ANGORA — They were city folks working in Minneapolis, owning a duplex and renting out the other half but dreaming of a farm. It started with a long wait in city traffic one day, and it ended about 10 years later in Angora on 30 acres with a house and a large pen where the previous owner had raised pigs. Along the way, Jessica and Andrew met some amazing folks. They had read Jean-Martin Fortier’s book The Market Gardener: A Successful Grower’s Handbook for Small-Scale Organic Farming and decided to head up to British Columbia to meet him and take one of his classes. (Visit www.themarketgardener.com to learn more.) Andrew and Jessica needed a vacation, and this turned out to be a life-changing trip.
Jessica found an Airbnb on a nearby farm called Foxglove Farm. Little did she know that Foxglove Farm was part of Michael Ableman’s famous efforts. From Foxglove Farm’s website: “A farmer, writer, photographer, and public speaker, Michael has been farming organically since the 1970s and is considered among the pioneers of the organic farming and urban agriculture movements. Ableman is the founder of the Center for Urban Agriculture, and co-founder and director of Sole Food Street Farms, one of North America’s largest urban agriculture social enterprises.” Andrew and Jessica were immersed in one of the epicenters of ecological, human-scale and economically viable sustainable agriculture.
That was in 2018. By November 2019, they had purchased their 30-acre dream in northern Minnesota. By the time I visited in July 2020—only eight short months later—they had hatched their own chicks, bought three pigs, built a huge geothermal greenhouse with automated irrigation, planted an enormous garden, and started a microgreen-growing operation. That was all while caring for a five-yearold and a two-year-old, with another on the way! The Murray Family Farm had been born. These are ambitious folks building a dream. Visit them on Facebook (The Murray Family Farm) to see the dream for yourself.
The greenhouse was a major undertaking. They dug four feet down into sand and installed eight rows of perforated drain tile, which connect to a manifold and will eventually circulate underground air into the greenhouse. Right now, the greenhouse is home to rows of grow bags planted with hemp. Andrew is interested in industrial hemp farming and is experimenting with flowers initially. The plants are thriving in this huge greenhouse. The farm has only about an acre and a half cleared, but there is abundant forest for growing on the 30 acres, and they have plans to expand.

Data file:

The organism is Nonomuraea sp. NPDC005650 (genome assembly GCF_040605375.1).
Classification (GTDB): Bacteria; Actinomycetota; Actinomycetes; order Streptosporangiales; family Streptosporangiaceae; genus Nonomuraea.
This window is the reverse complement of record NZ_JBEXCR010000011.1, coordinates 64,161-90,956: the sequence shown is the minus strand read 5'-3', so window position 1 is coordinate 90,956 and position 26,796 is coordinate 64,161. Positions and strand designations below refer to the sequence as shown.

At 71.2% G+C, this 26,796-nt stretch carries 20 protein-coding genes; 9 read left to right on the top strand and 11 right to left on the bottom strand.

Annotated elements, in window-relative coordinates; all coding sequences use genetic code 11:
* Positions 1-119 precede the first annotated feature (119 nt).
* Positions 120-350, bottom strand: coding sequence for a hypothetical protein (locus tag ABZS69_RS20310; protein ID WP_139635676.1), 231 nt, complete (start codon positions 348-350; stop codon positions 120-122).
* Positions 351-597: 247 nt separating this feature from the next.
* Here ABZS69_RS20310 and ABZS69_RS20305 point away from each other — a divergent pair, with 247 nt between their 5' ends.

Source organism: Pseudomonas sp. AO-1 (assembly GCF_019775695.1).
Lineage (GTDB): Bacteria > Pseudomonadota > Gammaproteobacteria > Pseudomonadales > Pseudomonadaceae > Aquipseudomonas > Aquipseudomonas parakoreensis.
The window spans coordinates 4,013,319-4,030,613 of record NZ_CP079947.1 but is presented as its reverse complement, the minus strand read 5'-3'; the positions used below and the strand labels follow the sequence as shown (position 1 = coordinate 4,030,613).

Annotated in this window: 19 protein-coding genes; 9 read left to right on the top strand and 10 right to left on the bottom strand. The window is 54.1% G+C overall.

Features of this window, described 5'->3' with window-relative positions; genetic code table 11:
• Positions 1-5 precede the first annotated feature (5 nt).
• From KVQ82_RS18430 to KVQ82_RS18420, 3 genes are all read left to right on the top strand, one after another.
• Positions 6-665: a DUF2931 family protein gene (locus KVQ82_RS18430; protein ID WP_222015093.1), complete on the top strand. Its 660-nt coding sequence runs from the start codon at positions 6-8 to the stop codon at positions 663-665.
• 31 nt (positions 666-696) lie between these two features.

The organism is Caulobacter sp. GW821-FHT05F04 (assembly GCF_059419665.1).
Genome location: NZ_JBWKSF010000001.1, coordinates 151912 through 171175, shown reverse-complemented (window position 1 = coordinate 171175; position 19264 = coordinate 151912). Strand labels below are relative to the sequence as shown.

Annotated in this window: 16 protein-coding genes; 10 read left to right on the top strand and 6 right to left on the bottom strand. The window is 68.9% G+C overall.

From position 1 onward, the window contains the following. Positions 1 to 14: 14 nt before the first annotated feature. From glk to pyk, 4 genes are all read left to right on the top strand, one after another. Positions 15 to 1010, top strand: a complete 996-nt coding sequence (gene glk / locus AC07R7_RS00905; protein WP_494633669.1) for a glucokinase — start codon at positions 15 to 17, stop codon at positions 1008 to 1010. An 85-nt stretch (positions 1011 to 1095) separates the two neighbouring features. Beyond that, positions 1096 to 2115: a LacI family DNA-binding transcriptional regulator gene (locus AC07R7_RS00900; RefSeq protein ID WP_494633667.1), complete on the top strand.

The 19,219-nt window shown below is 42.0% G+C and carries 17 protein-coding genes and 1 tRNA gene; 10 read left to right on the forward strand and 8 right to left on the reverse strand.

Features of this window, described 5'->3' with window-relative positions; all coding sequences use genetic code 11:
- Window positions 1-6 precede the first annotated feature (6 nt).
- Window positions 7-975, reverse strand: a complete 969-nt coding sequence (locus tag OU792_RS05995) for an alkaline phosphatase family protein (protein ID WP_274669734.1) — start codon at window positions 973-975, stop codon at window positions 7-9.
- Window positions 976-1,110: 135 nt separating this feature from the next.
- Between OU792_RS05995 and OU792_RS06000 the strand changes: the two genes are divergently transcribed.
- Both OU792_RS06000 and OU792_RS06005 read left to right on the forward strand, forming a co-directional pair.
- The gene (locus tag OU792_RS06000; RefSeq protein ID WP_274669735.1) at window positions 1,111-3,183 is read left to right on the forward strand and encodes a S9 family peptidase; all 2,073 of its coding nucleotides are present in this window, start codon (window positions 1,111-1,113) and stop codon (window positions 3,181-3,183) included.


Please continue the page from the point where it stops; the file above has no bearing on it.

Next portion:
Andrew still runs his own carpentry business full time (Murray’s Quality Services LLC), and Jessica is just ending a job in finance to tend to the growing farm and family. They have connected with the local Natural Harvest Food Coop and with Virginia Market Square farmers market, where Jessica sells her microgreens. They buy feed locally from Homestead Mills. Jessica would like to sell microgreens to local restaurants. She is using innovative flats from Curtis Stone of the Paper Pot Company. You can learn more about the system here: https:// www.youtube.com/ watch?v=xSKd030QoV0.
Andrew also built a large chicken tractor for their newlyhatched flock, which overnights in the tractor (a moveable chicken coop) and free range during the day. I ask about predators, then realize that the two exceptionally large puppies I met when I drove up are probably the best guards possible. They also fend off area deer, which plague many farmers here. As an additional precaution, Jessica and Andrew fenced in the large garden.
They are working on soil health, and I see a huge container of Purple Cow compost nearby. They did soil testing to decide where to locate the garden.
Unlike the greenhouse, which sits on sand, the garden, farther down the hill, has good soil. The previous farmer raised pigs, which likely did what pigs do best—root with their snouts, cultivate with their hooves, and leave behind their fertilizer.
I can see carrots, tomatoes, peppers, chard, and all the vegetables you might imagine in this garden. The seeds all came from Seed Treasures, neighbors Jackie and Will Atkinson’s Angora seed company. When I first met Jessica, I suggested that they connect with Jackie and Will, who are off-grid homesteaders nearby. They did and not only made some new friends but also got some valuable advice for starting up their new farm, as well as local seeds. (I wrote about Jackie and Will’s farm in my Jan. 17, 2020, column.)
Eventually, I think we’ll see Jessica at Virginia Market Square with all kinds of locally-grown produce, and I hope we’ll see some local restaurants serving up microgreen creations that will tickle our taste buds and bring us back for more. All the best, Murray Family Farm!
Marlise Riffel lives in Virginia, MN. She grew up in Illinois with farming relatives, and is a board member of the Iron Range Partnership for Sustainability.